By the way, were we on a date?


Michaela @8:11 PM :: Comment

Thursday, April 06, 2006

Excess is the new moderation

OK, blog writer’s block over for now.

So I haven’t written for what, two weeks or something? I wasn’t really getting any complaints though, so I’m not sure what that says about my blog. Gone are the days when I couldn’t go five days without a whiner. My popularity waines.

But seriously, who wants to hear about another day working at Corperate Coffee Giant? Not me. But that’s pretty much all I’ve been doing, and driving myself insane in the meantime. I had something like 50 hours on the schedule last week. That’s a lot of coffee. But that doesn’t leave much to write about. Oh, I’ve also been watching Season Four of 24, but you’ve probably all seen that so there’s not much discussion to be found there either. That said, I was probably the only person disappointed when Michelle and Tony hooked up again. There go my chances with Tony and his newfound beer gut. (There's just more to love!)

And so, I shall tell you about my recent excursion to Glasgow and Greenock last Sunday night.

I plan to meet up with dearest Lori at Pizza Express at 6:30. Going to the Imogen Heap show with Lori is a gamble because she always looks cooler than me. This is probably because she is actually cooler than me. I mean let’s face it, going anywhere with Lori is a gamble. I should really start hanging out with people who are uncool, so that I can look better.

I am only a few minutes late, which is amazing since my earlier bus never showed. Well, it showed…but only RIGHT behind the later bus. Amazing. God bless public transport. It needs it.

I change in the bathroom, only then noticing the stains on my newly-cleaned shirt (it was washed in cold water, I think this is the problem). It’s a good thing the gig is in the dark for the most part. I return to the table where Lori is, and Lori says I look “gig-tastic”. We proceed to eat pizza and catch up on things while Lori drinks apple juice that looks EXACTLY like orange juice. What kind of country IS THIS?

I often wonder, when I go out with girl (second-word) friends whether other people think we’re a lesbian couple. I love Lori of course, but not that way. But let’s face it, we ARE sitting at a rather romantic-looking table in a rather romantic pizza place. (If you’ve been a Pizza Express, you understand. It’s the only place where it feels improper to eat your pizza by picking it up.) And we’re both pretty hot, so it would make sense. Lori and I have talked about the fact that we’d probably make pretty good lesbians, if we agreed with that sort of thing…and actually liked girls (we like boys). I’m not sure if I’m allowed to say this, being a good Christian girl and all. But I’ll say it anyway.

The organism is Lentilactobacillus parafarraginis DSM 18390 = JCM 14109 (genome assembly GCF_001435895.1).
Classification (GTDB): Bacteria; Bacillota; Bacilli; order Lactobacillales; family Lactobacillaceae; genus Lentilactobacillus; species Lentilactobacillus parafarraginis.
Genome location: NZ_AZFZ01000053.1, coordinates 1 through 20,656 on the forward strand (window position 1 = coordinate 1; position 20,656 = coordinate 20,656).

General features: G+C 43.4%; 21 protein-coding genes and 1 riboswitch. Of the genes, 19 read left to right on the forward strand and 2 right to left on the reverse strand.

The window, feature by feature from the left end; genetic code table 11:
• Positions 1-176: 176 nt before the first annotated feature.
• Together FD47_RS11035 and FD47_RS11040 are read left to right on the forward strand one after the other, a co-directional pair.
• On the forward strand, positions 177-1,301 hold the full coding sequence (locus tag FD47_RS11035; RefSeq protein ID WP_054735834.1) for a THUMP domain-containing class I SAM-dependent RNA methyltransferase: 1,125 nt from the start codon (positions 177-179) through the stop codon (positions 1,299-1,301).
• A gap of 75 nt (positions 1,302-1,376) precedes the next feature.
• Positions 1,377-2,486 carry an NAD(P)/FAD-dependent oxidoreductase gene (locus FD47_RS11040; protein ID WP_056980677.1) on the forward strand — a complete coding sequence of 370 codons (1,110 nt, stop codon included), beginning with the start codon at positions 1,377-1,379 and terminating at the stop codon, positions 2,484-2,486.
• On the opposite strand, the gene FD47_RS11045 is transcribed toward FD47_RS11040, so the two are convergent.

Lori and I also buy MASSIVE desserts. If I had any suicidal tendencies, death by this very dessert would be the way to go. And I’m pretty sure the end result, if we were to actually finish them, would be death. I can HEAR my arteries clogging. But I paid a tenner for this show and I’ll be damned if I’m going to miss Imogen due to my untimely dessert death.

Lori and I walk in the rain to try and find The Arches, where the show is. We give up and Lori asks some random guy if he knows where it is. Actually, first she asked a security guard. She has some sort of reasoning behind asking the security guard, but I forget what it was. That fails, and she asks the Local Drunkard, who magically does actually know where it is. (We had just walked past it.) He kinda stumbles around his words, until he realizes we actually speak English, then he rambles on in a Glasgow accent. It’s a good thing I’ve lived here for three years and that Lori is married to a Scotsman. There’s no way an American tourist could have understood a word he said.

We find The Arches. Lori walks in with her umbrella and the doorman says: “Sorry, no umbrellas in here.” Lori immediately has a freaked look on her face, til the entire door staff (four of them or so) start laughing. Cheeky doorman.

The Arches is a VERY cool venue by the way. I highly recommend it, even if it has a pretentiousness about it, as Lori pointed out. It’s a lot like the Caves in Edinburgh, methinks. It’s pretty perfect for an Imogen show.

But Imogen is not yet on stage. Zoe Keating is on, with her mass of dreads and cello. It’s great, but not GIG music. More….peaceful driving music. Or going to sleep music.She makes a sort of attempt to get people to not talk during her performance, something about the sound resonating from her cello, I dunno. Apparently, no one told her that people have to talk during the opening act…it’s pretty much a rule. If you want people to be quiet, get your own show. In any case, it doesn’t work. Lori and I reminisce about Ye Olde Gig Days, when we used to go to shows every weekend, whether we’d heard the band or not. We lament the loss of our “gig legs”, which are not unlike “sea legs”, as we now feel we are officially getting old and cannot properly stand for 3 hours at a go. We’re willing to give it a shot though.